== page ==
Wednesday, November 21, 2012

Supreme Court's copyright ownership case

The expanse & involvement of this case alone is interesting.

The morning of Oct. 29th., Lisa Shuchman at Corporate Counsel wrote, "while most federal government offices and businesses were closed in anticipation of the arrival of Hurricane Sandy, it was business as usual at the U.S. Supreme Court, which was hearing arguments in Kirtsaeng v. Wiley, a copyright case that could change a long-standing, fundamental view of property ownership in the United States.

"But, even after oral arguments had been heard, it was impossible to predict how the justices might rule in the high-stakes case, with lawyers on both sides saying some issues would likely remain unresolved no matter what -- So a diverse coalition which includes library associations, museums, bookstores, and online retailers established the Owners' Rights Initiative (ORI) -- a group created to educate members of Congress about how changes to copyright law might affect them."

Shuchman further relates "the case, considered one of the most important intellectual property matters to come before the high court, concerns the 'first sale' doctrine in copyright law -- a concept that leaves owners free to resell, lend, or give away copyrighted items without permission from the copyright holder --- a doctrine long interpreted as one that applies to all goods, regardless of where they originated. But book publishers, software companies, and the movie and music industries, looking to protect their practice of setting different prices for different markets, argue that the doctrine should apply only to goods produced in the U.S."

The case stems from textbook publisher John Wiley & Sons pitted against Supap Kirtsaeng, a student who came from Thailand to study at Cornell and later the University of Southern California. Discovering that textbooks almost identical to those in the U.S. were considerably less expensive in Asia, he had friends and family members send multiple copies of needed books to him, which he then resold to students in the U.S. at a profit. Wiley sued Kirtsaeng for infringing its copyrights; the Court of Appeals for the Second Circuit ruled in Wiley's favor. ( Here )

Brandon Butler and Jonathan Band in their article at and in the Library Journal, noted that "since 1978, the law has protected publishers who sell products at different prices abroad than they do in the US by barring the unauthorized importation of copies purchased abroad (with exceptions for ordinary people bringing home books and the such in their luggage, and, importantly, for libraries importing works for their collections). This importation right is part of a broader distribution right, which allows the copyright owner to control the distribution of copies to the public by sale or lease. Wiley invoked this law in its suit against Kirtsaeng.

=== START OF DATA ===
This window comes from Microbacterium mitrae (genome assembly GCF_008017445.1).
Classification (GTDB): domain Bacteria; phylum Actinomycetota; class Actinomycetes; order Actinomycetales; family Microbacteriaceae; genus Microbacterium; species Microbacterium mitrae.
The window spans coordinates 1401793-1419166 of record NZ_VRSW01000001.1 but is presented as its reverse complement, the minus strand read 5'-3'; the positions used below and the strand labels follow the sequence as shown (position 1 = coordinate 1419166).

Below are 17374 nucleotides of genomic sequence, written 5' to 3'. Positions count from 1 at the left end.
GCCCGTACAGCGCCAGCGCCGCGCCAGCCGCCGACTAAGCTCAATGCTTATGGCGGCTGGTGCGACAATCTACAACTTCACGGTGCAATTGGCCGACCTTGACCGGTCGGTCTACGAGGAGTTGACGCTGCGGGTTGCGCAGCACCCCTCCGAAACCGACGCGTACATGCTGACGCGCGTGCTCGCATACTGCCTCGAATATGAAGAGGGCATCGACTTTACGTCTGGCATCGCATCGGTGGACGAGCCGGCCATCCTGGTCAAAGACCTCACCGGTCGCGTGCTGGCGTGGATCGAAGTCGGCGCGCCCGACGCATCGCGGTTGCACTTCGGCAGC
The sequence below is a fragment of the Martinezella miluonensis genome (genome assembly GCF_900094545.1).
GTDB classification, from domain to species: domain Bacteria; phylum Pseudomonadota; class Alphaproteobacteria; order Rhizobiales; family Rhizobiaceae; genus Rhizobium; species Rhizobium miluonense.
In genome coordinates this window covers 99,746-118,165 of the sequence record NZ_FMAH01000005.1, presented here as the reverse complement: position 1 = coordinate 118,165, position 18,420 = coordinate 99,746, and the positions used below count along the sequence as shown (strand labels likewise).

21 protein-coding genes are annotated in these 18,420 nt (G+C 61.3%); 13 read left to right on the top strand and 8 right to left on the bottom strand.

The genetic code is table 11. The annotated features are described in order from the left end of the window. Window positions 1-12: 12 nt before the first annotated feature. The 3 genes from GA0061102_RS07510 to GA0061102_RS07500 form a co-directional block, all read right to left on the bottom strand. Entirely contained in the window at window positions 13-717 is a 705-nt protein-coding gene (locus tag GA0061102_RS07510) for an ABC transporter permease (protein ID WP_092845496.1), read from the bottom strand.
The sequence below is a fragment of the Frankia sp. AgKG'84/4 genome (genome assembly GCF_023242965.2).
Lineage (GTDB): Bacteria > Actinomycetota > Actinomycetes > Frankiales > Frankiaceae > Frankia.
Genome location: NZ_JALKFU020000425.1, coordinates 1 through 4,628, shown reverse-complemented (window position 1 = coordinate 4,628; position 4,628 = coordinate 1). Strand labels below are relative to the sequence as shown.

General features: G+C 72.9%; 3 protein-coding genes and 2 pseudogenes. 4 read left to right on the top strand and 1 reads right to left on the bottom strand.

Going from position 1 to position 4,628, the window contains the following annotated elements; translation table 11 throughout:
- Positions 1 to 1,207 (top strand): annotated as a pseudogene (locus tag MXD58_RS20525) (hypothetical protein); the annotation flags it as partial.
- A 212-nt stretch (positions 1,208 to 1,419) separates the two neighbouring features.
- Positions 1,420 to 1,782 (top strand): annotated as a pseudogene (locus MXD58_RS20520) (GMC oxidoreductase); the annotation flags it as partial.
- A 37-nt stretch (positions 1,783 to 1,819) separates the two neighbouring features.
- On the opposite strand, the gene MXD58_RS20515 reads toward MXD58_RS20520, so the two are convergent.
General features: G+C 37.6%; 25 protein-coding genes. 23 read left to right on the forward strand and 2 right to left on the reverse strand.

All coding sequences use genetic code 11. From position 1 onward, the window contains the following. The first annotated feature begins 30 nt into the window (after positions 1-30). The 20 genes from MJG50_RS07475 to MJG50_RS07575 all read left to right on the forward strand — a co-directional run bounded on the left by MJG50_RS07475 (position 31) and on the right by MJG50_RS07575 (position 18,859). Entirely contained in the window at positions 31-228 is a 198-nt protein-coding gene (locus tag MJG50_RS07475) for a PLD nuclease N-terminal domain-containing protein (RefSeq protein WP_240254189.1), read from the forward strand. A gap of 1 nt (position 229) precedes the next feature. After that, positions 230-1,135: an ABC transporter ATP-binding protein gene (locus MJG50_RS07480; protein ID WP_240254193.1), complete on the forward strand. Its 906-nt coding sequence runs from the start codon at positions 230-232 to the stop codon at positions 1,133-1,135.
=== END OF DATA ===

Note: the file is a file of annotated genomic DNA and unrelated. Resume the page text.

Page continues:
"In his defense, Kirtsaeng invoked the principle of what copyright law calls the 'first sale doctrine,' but what normal people might call owner's rights: a lawful owner of a lawful copy of a copyrighted work can generally do whatever he/she wants with that copy--resell, lend, donate, or even destroy it--without permission from the copyright holder. To put it another way, the author's right to control a particular copy of her work ends after the first sale. Otherwise, copyright would be inconsistent with all the ordinary expectations of owners. The first sale doctrine is especially important to libraries, whose primary activity throughout history has been to buy copies of works and make them available to their communities by lending."

Butler and Band continued in their article by writing "Wiley argues that this principle cannot apply to copies printed outside the U.S., or else they could not block grey market books from U.S. markets. Because first sale protects all distributions (including domestic resale and lending), not just importation, Wiley's argument could radically change the way foreign-made copies are treated by U.S. law. Nevertheless, so far the courts have agreed with Wiley. Even the U.S. government has filed a brief siding with the publisher. Wiley argues that copyright law should protect U.S. companies from having to compete with their own foreign editions, even if this means owners' rights in the U.S. have to be sacrificed."

ScotusBlog's Ronald Mann, in his recap of oral arguments on Oct. 31st., characterized the case as "the latest chapter in a seemingly intractable problem of copyright law: whether a U.S. copyright holder can prevent the importation of 'gray-market' products manufactured for overseas markets. When the Court tried to address this question two terms ago -- in Costco Wholesale Corp. v. Omega, S.A. -- the Court was equally divided (with Justice Kagan recused).

He, too, was reluctant to predict an outcome, writing "It's obviously risky to predict results in cases this close based on oral argument. Clearly the Justices will be mulling the case carefully before the opinions ultimately are released. But one thing is certainly clear: the publishers did not win over any new votes with the argument today, and the government's concession that it could not accept the publisher's position well might have sealed their defeat."

ScotusBlog's case docket

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